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Kathlyn Stone

Patient Privacy Concerns Precede ‘Smart Pills’

By December 14, 2010

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With headlines like "Look out, your medicine is watching you," and "Big Pharma to begin microchipping drugs," Novartis AG will need to be proactive in addressing public suspicion over its smart pill technology.

Novartis announced last month that it is seeking approval in Europe for the first pill to contain an embedded microchip. Two clinical trials of the chip, called "Raisen," are underway in the UK. The chips turn on when activated by stomach acid, then send information to a skin patch which in turn transmits data to a smart phone or sends data to a doctor via the Internet.

Proteus Biomedical, a privately owned company in Redwood City, California, developed the chip-in-a-pill technology and sold it to Novartis for $24 million. Novartis may be the first to hit the market with a smart pill, but several other labs are working on similar technology.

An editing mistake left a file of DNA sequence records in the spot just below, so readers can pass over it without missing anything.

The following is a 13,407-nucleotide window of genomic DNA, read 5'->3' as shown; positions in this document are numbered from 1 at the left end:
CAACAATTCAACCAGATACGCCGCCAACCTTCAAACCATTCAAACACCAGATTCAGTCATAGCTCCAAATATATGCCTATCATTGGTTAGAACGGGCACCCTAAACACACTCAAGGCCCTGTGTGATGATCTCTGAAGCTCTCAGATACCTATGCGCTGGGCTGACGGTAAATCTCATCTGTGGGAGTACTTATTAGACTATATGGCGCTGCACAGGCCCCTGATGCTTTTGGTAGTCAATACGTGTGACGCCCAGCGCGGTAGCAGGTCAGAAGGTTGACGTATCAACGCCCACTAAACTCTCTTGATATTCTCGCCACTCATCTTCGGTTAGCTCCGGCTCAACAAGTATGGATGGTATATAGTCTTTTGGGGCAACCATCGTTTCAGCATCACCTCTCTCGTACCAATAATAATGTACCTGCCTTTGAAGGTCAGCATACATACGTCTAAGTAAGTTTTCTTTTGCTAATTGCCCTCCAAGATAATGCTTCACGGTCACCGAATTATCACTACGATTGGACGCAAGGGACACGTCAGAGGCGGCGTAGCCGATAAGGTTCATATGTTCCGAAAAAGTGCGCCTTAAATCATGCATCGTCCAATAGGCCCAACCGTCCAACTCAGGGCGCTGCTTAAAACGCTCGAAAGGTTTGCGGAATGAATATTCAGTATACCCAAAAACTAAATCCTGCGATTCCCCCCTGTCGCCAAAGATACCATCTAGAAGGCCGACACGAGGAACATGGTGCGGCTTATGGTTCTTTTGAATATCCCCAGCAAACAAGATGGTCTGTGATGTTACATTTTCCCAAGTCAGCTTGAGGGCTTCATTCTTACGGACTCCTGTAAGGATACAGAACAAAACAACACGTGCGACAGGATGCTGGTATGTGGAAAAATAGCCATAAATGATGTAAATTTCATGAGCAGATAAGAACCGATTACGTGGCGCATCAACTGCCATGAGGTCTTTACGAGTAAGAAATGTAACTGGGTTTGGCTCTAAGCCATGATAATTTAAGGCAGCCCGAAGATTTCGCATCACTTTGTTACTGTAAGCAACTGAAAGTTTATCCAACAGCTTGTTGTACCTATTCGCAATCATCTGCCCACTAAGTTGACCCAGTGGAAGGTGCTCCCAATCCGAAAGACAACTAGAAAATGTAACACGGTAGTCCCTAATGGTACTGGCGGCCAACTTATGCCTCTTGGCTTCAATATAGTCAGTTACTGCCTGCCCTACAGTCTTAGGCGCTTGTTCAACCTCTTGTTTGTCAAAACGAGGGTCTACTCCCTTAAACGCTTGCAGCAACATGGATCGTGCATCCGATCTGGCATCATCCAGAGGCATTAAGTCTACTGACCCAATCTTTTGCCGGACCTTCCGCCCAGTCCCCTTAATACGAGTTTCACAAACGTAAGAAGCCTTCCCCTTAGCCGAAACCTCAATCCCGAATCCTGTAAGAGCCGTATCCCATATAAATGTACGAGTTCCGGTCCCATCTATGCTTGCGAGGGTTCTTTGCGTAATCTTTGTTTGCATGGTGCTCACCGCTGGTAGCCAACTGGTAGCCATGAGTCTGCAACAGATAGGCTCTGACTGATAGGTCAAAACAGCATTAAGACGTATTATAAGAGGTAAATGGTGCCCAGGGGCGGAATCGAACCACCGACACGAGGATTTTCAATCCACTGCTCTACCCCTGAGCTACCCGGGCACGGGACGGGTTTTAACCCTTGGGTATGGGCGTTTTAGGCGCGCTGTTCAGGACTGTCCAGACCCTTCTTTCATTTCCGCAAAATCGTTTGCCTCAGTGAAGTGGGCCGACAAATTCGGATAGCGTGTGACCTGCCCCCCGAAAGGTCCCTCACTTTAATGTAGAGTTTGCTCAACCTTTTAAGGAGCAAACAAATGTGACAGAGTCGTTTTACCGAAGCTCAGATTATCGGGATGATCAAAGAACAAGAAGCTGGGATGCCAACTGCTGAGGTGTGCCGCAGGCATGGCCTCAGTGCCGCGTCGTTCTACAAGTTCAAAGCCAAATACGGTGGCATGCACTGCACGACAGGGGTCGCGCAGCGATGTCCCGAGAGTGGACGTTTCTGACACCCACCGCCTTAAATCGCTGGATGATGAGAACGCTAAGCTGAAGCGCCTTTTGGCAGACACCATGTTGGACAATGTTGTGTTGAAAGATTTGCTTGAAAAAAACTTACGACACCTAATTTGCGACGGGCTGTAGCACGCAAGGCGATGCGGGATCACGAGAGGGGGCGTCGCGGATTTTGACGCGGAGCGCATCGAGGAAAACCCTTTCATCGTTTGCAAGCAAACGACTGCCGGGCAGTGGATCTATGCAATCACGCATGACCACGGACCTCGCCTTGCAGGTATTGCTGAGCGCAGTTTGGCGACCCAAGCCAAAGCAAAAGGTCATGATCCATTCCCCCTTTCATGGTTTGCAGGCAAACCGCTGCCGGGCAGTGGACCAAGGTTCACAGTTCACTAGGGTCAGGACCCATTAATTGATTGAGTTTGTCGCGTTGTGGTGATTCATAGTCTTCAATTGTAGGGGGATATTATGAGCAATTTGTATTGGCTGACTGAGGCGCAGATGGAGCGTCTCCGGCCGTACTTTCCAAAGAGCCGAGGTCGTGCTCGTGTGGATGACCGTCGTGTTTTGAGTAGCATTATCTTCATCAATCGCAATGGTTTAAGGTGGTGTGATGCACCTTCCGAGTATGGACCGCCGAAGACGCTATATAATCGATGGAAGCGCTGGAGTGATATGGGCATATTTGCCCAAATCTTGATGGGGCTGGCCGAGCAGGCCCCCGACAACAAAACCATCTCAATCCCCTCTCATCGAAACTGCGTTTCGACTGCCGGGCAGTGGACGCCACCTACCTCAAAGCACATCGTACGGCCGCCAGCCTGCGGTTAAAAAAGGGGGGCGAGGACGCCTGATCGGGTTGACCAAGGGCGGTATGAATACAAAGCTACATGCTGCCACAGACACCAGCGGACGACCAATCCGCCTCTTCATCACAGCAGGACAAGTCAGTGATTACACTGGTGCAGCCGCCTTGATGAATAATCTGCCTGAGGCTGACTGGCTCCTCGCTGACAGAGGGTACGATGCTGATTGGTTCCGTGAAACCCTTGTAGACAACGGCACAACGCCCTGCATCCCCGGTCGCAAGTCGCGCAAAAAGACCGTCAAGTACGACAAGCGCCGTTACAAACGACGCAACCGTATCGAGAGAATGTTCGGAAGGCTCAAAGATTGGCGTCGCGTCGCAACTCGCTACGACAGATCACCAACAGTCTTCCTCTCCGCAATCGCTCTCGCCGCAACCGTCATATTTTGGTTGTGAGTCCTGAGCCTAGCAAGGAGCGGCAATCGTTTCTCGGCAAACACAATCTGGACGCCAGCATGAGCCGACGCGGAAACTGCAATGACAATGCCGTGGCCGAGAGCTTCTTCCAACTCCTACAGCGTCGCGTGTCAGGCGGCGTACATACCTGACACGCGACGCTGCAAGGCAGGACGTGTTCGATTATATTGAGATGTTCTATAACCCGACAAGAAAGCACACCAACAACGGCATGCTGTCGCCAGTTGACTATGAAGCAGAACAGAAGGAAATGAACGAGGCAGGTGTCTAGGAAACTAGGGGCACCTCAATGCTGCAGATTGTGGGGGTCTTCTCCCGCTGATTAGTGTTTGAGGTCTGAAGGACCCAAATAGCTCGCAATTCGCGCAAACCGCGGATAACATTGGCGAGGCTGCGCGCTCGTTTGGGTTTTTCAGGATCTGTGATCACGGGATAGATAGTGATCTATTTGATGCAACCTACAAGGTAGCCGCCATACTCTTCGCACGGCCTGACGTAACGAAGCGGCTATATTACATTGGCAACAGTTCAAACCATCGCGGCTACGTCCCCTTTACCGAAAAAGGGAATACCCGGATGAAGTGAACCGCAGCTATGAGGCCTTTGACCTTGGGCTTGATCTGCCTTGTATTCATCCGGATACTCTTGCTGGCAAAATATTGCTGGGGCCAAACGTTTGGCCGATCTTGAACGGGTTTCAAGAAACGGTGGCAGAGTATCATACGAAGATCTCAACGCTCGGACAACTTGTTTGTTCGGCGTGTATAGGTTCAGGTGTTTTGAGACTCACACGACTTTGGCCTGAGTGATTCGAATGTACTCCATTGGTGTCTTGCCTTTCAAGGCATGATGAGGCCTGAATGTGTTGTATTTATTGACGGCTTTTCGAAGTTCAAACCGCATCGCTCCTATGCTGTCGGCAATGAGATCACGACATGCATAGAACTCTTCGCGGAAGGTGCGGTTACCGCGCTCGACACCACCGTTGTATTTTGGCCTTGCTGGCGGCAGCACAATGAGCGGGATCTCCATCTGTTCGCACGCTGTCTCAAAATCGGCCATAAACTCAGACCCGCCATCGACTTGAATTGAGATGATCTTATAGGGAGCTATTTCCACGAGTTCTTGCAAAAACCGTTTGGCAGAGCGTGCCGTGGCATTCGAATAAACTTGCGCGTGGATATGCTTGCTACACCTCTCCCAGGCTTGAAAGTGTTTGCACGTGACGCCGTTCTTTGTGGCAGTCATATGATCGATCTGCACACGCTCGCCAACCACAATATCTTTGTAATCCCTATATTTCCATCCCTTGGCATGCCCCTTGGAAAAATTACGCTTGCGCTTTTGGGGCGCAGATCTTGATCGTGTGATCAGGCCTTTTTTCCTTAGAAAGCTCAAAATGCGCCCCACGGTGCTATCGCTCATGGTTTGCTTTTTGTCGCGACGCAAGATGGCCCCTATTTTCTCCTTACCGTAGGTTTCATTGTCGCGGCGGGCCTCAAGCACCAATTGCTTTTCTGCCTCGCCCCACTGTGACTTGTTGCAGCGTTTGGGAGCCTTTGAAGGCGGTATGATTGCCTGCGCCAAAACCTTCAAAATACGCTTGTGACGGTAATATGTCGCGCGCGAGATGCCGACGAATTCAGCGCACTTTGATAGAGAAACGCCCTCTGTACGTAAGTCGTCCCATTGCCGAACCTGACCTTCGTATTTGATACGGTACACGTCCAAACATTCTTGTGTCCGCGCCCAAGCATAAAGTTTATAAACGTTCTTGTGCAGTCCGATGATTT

One big concern with ingesting chips is ensuring that patients' personal medical data is protected as it's being wirelessly transmitted from their bodies. Valid reservation, especially since the most common rationale for smart pill technology seems to be that it will help nag patients into adhering to their prescribed meds. I could be wrong but I wager the public will require a stronger reason to ingest wired pills.


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